On September 23, the first day of Rosh Hashanah, I attended services at the Park
East Synagogue as I have for the last forty years. Since I left the mayoralty
seventeen years ago, Rabbi Arthur Schneier has called on me during that morning
service to address the congregation observing the start of the Jewish New Year, in
this case 5767.
I never prepare formal remarks for this occasion, preferring to listen carefully to
the Rabbi's sermon and to amplify his themes. When he introduced me he said, "We
normally blow the shofar (a ram's horn) on Rosh Hashanah but not when the holiday
falls on the Sabbath as it does this year. The horn is blown to introduce an
important message, and this year the symbolic ram's horn providing that message is
I thought to myself, "Thank you Rabbi, but you are setting the bar too high for me."
I will now try to reconstruct the message that I delivered and, on reflection, add
to it as well.
During the service this morning an elderly man came over to me and said, "Tell the
Jews how foolish they are not to appreciate how good and supportive the President
has been to the Jewish community. When I look back on the Nazis and remember what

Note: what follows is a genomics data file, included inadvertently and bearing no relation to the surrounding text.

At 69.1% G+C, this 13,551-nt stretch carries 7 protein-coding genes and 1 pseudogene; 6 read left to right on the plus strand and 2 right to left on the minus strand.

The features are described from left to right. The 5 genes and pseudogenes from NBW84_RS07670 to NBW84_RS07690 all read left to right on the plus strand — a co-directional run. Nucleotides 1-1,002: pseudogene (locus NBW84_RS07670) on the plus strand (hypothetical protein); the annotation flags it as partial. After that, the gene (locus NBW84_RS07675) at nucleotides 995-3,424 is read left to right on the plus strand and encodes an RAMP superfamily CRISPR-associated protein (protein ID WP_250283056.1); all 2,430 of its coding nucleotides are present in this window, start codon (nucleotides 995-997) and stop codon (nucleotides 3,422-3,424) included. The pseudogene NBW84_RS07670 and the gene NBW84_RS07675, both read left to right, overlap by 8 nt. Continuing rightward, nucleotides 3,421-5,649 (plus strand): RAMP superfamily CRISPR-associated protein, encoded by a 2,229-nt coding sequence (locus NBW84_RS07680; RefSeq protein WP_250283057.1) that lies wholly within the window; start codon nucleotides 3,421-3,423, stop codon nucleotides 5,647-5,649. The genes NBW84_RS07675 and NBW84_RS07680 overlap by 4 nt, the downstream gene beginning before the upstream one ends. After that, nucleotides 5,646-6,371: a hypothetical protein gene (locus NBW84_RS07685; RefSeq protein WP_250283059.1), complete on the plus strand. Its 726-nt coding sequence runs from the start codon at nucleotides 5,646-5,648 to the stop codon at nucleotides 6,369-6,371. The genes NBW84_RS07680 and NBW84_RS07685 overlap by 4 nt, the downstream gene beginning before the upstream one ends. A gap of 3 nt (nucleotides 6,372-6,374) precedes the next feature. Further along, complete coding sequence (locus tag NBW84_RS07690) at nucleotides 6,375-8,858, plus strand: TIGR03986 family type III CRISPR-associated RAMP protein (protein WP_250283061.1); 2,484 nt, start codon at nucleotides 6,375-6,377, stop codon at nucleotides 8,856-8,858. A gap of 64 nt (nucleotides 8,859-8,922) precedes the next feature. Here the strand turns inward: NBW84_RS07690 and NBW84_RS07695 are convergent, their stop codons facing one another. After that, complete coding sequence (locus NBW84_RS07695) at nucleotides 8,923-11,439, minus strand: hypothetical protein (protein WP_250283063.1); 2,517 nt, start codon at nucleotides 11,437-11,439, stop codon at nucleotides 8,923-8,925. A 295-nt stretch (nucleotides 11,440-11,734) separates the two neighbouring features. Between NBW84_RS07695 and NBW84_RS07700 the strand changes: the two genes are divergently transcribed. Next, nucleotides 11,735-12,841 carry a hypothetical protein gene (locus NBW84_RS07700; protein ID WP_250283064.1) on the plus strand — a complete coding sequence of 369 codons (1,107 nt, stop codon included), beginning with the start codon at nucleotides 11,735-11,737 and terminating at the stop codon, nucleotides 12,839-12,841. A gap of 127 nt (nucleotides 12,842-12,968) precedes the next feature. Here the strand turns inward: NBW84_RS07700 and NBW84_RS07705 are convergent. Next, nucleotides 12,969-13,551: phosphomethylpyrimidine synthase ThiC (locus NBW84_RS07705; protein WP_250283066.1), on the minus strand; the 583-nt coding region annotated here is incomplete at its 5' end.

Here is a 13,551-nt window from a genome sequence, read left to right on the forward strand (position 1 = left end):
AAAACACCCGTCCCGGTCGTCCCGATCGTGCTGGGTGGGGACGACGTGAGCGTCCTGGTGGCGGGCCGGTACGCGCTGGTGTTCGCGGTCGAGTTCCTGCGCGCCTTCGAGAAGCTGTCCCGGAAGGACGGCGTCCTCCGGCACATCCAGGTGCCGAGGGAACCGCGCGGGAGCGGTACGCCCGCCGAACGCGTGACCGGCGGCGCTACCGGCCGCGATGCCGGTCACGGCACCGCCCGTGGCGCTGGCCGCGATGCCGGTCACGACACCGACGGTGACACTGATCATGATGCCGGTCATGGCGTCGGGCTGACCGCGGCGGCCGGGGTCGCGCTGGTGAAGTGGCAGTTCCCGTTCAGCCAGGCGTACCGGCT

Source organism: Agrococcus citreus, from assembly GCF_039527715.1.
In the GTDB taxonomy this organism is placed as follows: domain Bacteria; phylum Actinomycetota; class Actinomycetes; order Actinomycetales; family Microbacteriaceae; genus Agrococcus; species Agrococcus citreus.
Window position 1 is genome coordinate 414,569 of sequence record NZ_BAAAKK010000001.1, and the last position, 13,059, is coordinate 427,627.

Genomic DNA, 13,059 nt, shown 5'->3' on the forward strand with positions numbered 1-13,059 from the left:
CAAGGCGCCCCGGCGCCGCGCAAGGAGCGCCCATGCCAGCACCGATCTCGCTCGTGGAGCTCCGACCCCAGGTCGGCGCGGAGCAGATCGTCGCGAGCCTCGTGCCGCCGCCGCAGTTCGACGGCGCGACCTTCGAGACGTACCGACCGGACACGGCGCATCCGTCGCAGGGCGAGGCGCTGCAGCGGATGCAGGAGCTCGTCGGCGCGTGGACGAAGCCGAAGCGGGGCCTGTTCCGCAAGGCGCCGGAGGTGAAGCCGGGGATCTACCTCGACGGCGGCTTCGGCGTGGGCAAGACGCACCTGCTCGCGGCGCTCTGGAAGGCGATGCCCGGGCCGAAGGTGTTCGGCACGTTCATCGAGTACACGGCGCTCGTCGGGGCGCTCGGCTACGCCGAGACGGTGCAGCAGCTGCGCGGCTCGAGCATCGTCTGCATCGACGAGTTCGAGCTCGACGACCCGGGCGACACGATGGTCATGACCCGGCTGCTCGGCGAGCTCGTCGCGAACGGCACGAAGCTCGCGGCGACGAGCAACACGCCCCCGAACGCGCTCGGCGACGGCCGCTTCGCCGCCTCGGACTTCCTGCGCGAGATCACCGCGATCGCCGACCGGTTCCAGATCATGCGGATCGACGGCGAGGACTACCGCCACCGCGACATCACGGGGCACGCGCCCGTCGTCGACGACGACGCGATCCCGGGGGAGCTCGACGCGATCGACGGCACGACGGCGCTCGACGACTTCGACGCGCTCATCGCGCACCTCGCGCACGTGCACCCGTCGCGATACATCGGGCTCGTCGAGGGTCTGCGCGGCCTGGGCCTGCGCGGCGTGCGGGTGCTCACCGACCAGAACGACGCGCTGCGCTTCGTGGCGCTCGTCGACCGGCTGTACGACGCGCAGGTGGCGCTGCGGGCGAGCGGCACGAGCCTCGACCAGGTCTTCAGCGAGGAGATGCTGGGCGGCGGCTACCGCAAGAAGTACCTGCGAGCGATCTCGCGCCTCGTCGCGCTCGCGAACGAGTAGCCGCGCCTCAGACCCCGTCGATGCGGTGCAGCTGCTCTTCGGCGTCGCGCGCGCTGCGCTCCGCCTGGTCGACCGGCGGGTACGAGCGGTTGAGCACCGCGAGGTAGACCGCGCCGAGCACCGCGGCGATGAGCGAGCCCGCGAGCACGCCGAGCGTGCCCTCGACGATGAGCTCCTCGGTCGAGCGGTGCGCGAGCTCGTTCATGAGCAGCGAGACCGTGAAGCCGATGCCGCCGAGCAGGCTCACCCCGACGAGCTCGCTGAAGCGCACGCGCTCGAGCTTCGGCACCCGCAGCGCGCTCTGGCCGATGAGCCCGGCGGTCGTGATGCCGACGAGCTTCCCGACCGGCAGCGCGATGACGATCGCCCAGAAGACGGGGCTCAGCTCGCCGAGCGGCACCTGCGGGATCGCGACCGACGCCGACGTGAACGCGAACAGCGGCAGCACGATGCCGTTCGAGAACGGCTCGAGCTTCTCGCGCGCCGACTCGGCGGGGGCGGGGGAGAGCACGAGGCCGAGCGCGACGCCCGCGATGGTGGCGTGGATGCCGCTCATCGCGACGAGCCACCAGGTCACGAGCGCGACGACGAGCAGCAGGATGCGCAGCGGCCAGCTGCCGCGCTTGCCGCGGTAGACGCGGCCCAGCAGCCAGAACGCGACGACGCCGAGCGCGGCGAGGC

they did, I know how important it is for the President to stand up for Jews and
others who are being terrorized throughout the world."
I replied, "I have and I will."
When I addressed the congregation I said that our prayer book contains a special
prayer for the good health of our President and Vice President. That prayer now
has more meaning for me, and I ask God to take good care of them in these difficult
times when we are at war. President Bush needs continued strength and courage to
protect our country from the Islamic terrorists who want to kill us. Their goal,
as clearly stated in the words of Abu Mus'ab Al-Zarqawi, the head of al-Qaeda in
Iraq before he was killed by an American bomb, is "Killing the infidels is our
religion, slaughtering them is our religion, until they convert to Islam or pay us
tribute." The infidels alluded to are you and I as well as other Jews, Christians
(called Crusaders), Hindus and dissenting Muslims who disagree with them on
religious or political issues.
I admire the strength and intelligence of Pope Benedict XVI. He understands the
Muslim threats of violence against people unwilling to convert to Islam. He has
called for a dialogue with the Muslim world.
The Pope's recent statement that aroused the fury of the Islamic world, according